- Operation Enduring Freedom
- Operation Freedom’s Sentinel
- Operation Inherent Resolve
- Operation Iraqi Freedom
- Operation New Dawn
- Operation Odyssey Lightning
- U.S. Africa Command Operations
- U.S. Central Command operations
- The People Behind The Sacrifice
Army Sgt. Christian P. Engeldrum
Died November 29, 2004 Serving During Operation Iraqi Freedom
39, of Bronx, N.Y.; assigned to 1st Battalion, 69th Infantry Regiment, New York Army National Guard, New York City; killed Nov. 29 when his military vehicle struck an improvised explosive device in Baghdad. Also killed was Army Pfc. Wilfredo F. Urbina.
Firefighter killed in Iraq laid to rest
By Pat Milton
NEW YORK — A New York firefighter who responded to the World Trade Center attack and was killed in Iraq was remembered Thursday as “the true definition of a hero.”
At a funeral Mass overflowing with police, firefighters and uniformed military officials, Sgt. Christian Engeldrum was recalled as an extraordinarily brave public servant with a kind heart.
“Chris, your courage and bravery inspire us all,” said firefighter Michael Schiraldi, a friend. “The memory of your smile fills us with joy and laughter. ... You are the true definition of a hero and a great friend.”
Engeldrum, who also was a former police officer, was killed Nov. 29 when his vehicle came under attack outside Baghdad. He was the first city employee of any kind to die in the U.S.-led war.
Mayor Michael Bloomberg noted that Engeldrum, had traveled more than 6,000 miles to Iraq “to fight for our freedoms.”
“There was no danger that Chris was not willing to risk for his fellow New Yorkers and his fellow Americans. He was, as the love of his life, his wife, Sharon, has said, the ultimate patriot.”
Engeldrum left behind two teenage sons and a wife pregnant with their third child. One of the sons, 18-year-old Sean, gave an emotional eulogy for his father, receiving thunderous applause from the mourners.
“My dad is the greatest man I will ever know,” he said. “I only hope to be half the man he was.” He added: “He was brave and courageous all the time, but able to cry over a sick dog.”
In addition to Bloomberg, former mayor Rudolph Giuliani, Gov. George Pataki and Sen. Hillary Rodham Clinton attended the Mass, held at St. Benedict’s church in the Throgs Neck section of the Bronx.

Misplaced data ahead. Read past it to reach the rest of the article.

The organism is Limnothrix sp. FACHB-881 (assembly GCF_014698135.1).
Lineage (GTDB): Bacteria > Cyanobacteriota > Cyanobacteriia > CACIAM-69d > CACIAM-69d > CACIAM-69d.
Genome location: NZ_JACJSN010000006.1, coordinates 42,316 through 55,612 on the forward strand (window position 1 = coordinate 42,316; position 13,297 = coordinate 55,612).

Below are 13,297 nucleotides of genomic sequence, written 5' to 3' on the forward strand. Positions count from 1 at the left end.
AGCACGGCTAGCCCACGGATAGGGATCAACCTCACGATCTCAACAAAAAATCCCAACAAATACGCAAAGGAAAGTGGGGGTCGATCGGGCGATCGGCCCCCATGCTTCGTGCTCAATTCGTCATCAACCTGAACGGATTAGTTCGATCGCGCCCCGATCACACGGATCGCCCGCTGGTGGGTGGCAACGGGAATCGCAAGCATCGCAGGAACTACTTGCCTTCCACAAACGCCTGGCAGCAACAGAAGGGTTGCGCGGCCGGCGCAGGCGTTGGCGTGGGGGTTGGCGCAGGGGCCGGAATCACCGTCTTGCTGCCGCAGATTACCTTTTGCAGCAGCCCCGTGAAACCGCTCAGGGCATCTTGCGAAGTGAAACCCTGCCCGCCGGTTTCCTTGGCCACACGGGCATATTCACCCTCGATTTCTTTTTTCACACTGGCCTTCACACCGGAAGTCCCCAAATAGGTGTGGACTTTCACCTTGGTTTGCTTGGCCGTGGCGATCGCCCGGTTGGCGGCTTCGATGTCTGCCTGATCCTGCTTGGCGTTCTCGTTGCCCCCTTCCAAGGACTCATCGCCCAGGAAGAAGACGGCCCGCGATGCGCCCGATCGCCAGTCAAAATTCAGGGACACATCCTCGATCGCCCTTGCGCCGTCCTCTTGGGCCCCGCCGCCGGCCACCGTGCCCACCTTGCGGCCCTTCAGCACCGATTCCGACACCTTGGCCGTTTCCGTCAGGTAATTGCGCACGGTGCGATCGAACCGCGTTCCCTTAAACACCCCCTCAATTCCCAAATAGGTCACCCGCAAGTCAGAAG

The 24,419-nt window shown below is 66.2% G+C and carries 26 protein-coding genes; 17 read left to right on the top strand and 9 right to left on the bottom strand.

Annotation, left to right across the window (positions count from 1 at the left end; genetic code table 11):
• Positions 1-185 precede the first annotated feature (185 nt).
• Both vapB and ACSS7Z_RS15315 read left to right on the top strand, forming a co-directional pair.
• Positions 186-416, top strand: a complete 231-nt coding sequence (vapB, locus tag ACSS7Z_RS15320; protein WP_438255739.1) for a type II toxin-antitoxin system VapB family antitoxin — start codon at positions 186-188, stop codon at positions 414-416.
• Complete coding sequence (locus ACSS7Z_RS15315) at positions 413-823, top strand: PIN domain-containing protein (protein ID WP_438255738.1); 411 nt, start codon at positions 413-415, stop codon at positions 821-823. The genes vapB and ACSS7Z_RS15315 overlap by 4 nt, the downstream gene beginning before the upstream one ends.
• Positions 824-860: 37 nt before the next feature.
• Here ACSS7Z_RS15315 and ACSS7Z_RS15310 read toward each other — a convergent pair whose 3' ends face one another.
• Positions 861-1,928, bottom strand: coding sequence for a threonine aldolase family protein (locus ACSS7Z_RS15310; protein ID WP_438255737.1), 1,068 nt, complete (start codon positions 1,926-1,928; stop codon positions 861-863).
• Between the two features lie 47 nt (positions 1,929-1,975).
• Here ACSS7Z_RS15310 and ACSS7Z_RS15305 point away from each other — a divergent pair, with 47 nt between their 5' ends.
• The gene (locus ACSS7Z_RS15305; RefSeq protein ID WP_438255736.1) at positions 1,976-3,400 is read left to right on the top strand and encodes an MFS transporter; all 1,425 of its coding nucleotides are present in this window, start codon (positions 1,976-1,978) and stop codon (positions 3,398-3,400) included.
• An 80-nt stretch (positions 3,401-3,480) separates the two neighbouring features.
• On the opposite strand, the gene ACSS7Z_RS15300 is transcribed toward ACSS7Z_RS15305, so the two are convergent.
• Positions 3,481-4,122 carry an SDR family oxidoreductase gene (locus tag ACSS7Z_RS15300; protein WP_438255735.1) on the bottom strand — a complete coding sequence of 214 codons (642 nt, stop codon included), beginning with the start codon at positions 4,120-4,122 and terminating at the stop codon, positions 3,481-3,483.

So did Daniel Swift, a New York firefighter who was injured in the same attack. In uniform, wearing an eye patch and with one steel crutch under his right arm, he was escorted up the church steps by fellow firefighters.
Engeldrum, 39, was a five-year fire veteran who served with Ladder Co. 61 in the Co-op City section of the Bronx. He responded to the World Trade Center attack on Sept. 11, 2001.
Besides serving in Iraq, Engeldrum served in the Army from 1986 to 1991, including in Operation Desert Storm, the 1991 war to liberate Kuwait after it was invaded by Iraq.
Schiraldi said Engeldrum, known to his firefighter brethren as “Drum,” was known for his antics and for telling “Army horror stories” each day. He said Engeldrum would smoke a cigarette and begin, “Let me tell you a story ...”
“The guys adored him so much, we just let him finish and ramble on,” Schiraldi said. “Not one of us wants to believe Chris is gone from us without warning.”
The day was draped in mournful ritual: A black-and-purple cloth covered the grille of the fire truck that carried Engeldrum’s body to the church for the two-hour service.
On the truck, his fireman’s coat — black, with yellow reflecting tape — was displayed, folded so that the name “Engeldrum” was visible.
Outside, thousands of firefighters and police officers lined up to hear the service over loudspeakers. An Army honor guard saluted as the casket was loaded off a fire truck and carried up the steps into the church. A band of bagpipers played “Amazing Grace.”
“He was always helpful to new soldiers coming on board,” Spc. Gregory Burke, who served in Engeldrum’s platoon, said outside the church. “He kept his eye out for them always.”
Engeldrum will be buried Friday at Arlington National Cemetery.